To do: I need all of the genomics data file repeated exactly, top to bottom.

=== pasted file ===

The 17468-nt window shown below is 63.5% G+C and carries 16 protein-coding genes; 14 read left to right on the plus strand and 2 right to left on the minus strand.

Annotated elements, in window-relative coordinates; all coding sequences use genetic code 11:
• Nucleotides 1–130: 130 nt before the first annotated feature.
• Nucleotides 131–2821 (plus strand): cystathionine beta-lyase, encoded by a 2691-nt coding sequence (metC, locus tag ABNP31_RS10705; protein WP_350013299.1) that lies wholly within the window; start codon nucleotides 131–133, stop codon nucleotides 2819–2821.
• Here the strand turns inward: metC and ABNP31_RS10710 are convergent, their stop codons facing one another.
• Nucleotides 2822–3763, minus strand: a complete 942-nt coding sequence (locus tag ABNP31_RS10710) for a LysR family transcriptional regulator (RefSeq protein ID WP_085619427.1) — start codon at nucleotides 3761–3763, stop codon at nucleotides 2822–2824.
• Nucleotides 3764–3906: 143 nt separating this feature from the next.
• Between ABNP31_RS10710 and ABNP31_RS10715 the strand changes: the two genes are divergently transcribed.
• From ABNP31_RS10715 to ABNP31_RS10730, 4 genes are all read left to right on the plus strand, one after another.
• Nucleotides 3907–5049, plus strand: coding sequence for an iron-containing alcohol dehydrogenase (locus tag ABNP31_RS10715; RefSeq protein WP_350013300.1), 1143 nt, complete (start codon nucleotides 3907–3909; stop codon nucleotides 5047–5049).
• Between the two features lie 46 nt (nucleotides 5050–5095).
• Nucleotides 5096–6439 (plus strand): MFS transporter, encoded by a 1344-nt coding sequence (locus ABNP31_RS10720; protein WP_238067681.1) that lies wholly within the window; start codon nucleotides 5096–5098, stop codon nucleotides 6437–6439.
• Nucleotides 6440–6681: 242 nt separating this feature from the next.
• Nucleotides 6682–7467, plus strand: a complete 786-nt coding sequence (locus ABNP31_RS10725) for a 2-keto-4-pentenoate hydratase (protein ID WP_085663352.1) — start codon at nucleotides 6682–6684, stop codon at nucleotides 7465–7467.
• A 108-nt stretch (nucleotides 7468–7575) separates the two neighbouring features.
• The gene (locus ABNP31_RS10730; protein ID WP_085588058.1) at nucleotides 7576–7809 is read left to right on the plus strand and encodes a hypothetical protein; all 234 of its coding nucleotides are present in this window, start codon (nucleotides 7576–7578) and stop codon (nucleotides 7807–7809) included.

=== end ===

The 17468-nt window shown below is 63.5% G+C and carries 16 protein-coding genes; 14 read left to right on the plus strand and 2 right to left on the minus strand.

Annotated elements, in window-relative coordinates; all coding sequences use genetic code 11:
• Nucleotides 1–130: 130 nt before the first annotated feature.
• Nucleotides 131–2821 (plus strand): cystathionine beta-lyase, encoded by a 2691-nt coding sequence (metC, locus tag ABNP31_RS10705; protein WP_350013299.1) that lies wholly within the window; start codon nucleotides 131–133, stop codon nucleotides 2819–2821.
• Here the strand turns inward: metC and ABNP31_RS10710 are convergent, their stop codons facing one another.
• Nucleotides 2822–3763, minus strand: a complete 942-nt coding sequence (locus tag ABNP31_RS10710) for a LysR family transcriptional regulator (RefSeq protein ID WP_085619427.1) — start codon at nucleotides 3761–3763, stop codon at nucleotides 2822–2824.
• Nucleotides 3764–3906: 143 nt separating this feature from the next.
• Between ABNP31_RS10710 and ABNP31_RS10715 the strand changes: the two genes are divergently transcribed.
• From ABNP31_RS10715 to ABNP31_RS10730, 4 genes are all read left to right on the plus strand, one after another.
• Nucleotides 3907–5049, plus strand: coding sequence for an iron-containing alcohol dehydrogenase (locus tag ABNP31_RS10715; RefSeq protein WP_350013300.1), 1143 nt, complete (start codon nucleotides 3907–3909; stop codon nucleotides 5047–5049).
• Between the two features lie 46 nt (nucleotides 5050–5095).
• Nucleotides 5096–6439 (plus strand): MFS transporter, encoded by a 1344-nt coding sequence (locus ABNP31_RS10720; protein WP_238067681.1) that lies wholly within the window; start codon nucleotides 5096–5098, stop codon nucleotides 6437–6439.
• Nucleotides 6440–6681: 242 nt separating this feature from the next.
• Nucleotides 6682–7467, plus strand: a complete 786-nt coding sequence (locus ABNP31_RS10725) for a 2-keto-4-pentenoate hydratase (protein ID WP_085663352.1) — start codon at nucleotides 6682–6684, stop codon at nucleotides 7465–7467.
• A 108-nt stretch (nucleotides 7468–7575) separates the two neighbouring features.
• The gene (locus ABNP31_RS10730; protein ID WP_085588058.1) at nucleotides 7576–7809 is read left to right on the plus strand and encodes a hypothetical protein; all 234 of its coding nucleotides are present in this window, start codon (nucleotides 7576–7578) and stop codon (nucleotides 7807–7809) included.